Finally, we are learning that simplicity equals sanity. We’re rebelling
against technology that’s too complicated, DVD players with too many menus, and
software accompanied by 75-megabyte "read me" manuals. The iPod’s clean gadgetry
has made simplicity hip. But sometimes we find ourselves caught up in the
simplicity paradox: we want something that’s simple and easy to use, but also
does all the complex things we might ever want it to do. In The Laws of
Simplicity, John Maeda offers ten laws for balancing simplicity and complexity
in business, technology, and design–guidelines for needing less and actually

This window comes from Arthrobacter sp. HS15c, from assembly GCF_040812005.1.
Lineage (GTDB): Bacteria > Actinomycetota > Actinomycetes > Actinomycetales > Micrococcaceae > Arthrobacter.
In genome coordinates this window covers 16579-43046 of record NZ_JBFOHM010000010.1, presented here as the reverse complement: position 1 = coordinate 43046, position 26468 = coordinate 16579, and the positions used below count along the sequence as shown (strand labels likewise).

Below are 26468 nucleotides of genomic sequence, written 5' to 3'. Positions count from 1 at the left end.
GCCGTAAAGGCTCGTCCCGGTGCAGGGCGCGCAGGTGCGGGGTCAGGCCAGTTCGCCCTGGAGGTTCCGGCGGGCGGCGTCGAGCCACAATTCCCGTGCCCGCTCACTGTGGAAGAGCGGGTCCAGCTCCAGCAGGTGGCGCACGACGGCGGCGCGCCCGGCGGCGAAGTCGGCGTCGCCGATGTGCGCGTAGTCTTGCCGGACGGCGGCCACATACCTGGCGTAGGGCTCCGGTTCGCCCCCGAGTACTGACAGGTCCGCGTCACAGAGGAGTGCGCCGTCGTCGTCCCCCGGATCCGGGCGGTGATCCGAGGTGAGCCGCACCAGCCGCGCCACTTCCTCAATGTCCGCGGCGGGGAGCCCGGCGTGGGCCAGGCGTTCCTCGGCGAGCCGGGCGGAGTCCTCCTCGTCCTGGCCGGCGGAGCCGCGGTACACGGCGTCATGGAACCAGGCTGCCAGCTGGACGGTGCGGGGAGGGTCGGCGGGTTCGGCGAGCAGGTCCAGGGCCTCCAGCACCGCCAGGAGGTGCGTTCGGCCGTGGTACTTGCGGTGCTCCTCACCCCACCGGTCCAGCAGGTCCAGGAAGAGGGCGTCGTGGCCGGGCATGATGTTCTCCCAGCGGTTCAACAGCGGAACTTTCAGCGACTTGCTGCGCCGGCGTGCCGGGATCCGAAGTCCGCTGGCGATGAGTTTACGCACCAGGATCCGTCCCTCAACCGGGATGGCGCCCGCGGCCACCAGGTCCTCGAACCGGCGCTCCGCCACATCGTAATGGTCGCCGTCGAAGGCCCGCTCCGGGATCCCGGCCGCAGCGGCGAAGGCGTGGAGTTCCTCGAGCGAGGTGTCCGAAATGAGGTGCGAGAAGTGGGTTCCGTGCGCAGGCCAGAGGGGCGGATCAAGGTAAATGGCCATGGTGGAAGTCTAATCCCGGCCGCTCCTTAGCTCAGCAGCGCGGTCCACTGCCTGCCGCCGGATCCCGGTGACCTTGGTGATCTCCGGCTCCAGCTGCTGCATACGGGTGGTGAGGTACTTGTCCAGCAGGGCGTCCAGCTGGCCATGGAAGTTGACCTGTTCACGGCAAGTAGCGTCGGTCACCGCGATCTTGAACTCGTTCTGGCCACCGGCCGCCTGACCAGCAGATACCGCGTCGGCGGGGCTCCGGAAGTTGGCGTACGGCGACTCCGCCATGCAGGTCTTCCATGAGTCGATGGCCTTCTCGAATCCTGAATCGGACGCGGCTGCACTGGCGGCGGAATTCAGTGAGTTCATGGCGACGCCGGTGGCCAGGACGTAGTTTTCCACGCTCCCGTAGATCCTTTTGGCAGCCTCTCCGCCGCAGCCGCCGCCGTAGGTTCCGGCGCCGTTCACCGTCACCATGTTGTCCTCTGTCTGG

designer–explores the question of how we can redefine the notion of "improved"
so that it doesn’t always mean something more, something added on.
beneficial to add technology features just because we can. And the features that
we do have must be organized (Law 2) in a sensible hierarchy so users aren’t
distracted by features and functions they don’t need. But simplicity is not less
just for the sake of less. Skip ahead to Law 9: "Failure: Accept the fact that
some things can never be made simple." Maeda’s concise guide to simplicity in
the digital age shows us how this idea can be a cornerstone of organizations and
their products–how it can drive both business and technology. We can learn to
simplify without sacrificing comfort and meaning, and we can achieve the balance
described in Law 10. This law, which Maeda calls "The One," tells us:
"Simplicity is about subtracting the obvious, and adding the meaningful."